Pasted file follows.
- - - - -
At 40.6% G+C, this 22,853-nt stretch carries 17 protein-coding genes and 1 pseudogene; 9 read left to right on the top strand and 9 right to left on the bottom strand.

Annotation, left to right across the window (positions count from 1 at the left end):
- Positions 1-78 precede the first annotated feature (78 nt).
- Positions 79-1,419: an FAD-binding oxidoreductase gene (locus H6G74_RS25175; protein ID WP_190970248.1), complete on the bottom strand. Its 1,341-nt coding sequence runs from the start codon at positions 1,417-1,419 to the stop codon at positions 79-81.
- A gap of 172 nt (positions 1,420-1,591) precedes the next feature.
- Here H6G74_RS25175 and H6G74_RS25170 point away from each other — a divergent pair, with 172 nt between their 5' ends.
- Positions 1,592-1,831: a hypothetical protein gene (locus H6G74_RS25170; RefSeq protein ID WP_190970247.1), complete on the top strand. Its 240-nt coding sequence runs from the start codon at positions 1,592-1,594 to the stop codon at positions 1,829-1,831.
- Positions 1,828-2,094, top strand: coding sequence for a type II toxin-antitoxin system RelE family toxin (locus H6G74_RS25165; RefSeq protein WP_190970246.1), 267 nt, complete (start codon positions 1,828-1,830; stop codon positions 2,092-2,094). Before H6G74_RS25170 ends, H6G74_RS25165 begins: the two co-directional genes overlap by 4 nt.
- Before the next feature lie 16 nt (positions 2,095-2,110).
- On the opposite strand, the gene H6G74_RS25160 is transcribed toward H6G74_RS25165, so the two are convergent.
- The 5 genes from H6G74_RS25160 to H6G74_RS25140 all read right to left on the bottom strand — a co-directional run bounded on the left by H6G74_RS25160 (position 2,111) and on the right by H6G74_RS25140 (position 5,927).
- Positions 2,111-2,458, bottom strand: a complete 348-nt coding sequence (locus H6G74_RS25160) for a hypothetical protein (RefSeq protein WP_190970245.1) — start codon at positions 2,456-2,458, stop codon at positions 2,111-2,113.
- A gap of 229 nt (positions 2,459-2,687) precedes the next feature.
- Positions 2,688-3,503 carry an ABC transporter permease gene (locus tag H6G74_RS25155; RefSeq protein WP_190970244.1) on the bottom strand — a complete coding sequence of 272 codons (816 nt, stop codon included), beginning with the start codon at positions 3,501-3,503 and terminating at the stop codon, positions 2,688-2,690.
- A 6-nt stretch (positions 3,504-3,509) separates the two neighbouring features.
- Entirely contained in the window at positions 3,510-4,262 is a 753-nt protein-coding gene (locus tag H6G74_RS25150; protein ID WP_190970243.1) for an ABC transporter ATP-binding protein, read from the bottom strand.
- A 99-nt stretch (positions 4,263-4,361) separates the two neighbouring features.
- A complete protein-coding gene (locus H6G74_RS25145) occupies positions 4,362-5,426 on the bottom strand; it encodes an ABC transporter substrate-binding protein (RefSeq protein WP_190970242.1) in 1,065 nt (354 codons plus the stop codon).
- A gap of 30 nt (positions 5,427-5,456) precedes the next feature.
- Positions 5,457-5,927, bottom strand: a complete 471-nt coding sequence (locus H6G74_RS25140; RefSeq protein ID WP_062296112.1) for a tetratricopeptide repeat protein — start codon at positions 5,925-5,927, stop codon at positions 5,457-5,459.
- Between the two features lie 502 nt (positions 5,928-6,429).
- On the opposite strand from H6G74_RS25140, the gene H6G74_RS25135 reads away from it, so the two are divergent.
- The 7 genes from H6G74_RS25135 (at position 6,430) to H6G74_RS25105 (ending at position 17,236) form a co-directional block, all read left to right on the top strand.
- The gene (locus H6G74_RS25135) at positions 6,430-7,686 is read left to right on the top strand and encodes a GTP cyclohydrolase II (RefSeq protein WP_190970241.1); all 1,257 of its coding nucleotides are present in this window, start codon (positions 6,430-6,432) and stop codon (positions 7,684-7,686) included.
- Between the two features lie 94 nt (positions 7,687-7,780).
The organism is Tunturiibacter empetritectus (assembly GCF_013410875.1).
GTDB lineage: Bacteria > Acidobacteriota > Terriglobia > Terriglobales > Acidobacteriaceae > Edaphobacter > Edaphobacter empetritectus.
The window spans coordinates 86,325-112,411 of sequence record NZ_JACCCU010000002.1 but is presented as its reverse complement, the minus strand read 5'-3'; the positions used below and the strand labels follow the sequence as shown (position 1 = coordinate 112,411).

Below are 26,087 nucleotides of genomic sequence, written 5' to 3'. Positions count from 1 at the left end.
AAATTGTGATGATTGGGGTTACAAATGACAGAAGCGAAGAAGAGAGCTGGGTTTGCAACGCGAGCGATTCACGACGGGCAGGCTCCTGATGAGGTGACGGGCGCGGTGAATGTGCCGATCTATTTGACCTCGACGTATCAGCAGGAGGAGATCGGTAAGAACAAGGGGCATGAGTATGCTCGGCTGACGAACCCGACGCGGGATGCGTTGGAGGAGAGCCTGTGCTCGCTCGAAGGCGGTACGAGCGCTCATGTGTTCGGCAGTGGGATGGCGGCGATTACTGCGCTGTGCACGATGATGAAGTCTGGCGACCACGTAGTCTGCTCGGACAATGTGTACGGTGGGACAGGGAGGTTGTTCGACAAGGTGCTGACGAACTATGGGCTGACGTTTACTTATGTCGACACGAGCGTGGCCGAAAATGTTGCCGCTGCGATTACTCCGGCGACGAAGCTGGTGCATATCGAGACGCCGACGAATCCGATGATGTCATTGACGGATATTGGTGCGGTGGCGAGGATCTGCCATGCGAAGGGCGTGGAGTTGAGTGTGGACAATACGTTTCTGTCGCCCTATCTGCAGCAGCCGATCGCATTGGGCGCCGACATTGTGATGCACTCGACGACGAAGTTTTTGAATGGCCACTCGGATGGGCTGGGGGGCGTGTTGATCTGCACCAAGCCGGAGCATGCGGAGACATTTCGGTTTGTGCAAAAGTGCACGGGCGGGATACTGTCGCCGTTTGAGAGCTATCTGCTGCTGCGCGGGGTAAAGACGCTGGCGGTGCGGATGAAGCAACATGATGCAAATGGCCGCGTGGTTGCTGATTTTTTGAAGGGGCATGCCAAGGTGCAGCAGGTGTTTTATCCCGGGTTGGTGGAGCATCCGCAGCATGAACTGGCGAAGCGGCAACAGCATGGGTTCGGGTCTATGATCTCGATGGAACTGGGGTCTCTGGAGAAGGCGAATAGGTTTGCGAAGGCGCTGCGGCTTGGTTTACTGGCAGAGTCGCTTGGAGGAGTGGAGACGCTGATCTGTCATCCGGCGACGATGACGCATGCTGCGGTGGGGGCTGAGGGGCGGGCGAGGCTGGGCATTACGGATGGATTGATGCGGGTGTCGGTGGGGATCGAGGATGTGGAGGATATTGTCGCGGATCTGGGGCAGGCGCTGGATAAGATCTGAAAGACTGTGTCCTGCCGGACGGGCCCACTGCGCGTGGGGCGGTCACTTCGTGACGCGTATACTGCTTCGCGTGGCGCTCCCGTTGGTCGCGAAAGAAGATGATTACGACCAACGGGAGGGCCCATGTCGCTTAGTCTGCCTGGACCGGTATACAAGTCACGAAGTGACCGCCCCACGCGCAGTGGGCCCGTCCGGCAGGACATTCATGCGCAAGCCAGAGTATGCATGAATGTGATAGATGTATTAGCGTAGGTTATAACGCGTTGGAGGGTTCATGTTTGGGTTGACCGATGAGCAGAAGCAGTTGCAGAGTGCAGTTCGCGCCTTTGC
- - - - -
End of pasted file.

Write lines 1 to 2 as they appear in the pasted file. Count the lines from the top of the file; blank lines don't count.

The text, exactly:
At 40.6% G+C, this 22,853-nt stretch carries 17 protein-coding genes and 1 pseudogene; 9 read left to right on the top strand and 9 right to left on the bottom strand.

Annotation, left to right across the window (positions count from 1 at the left end):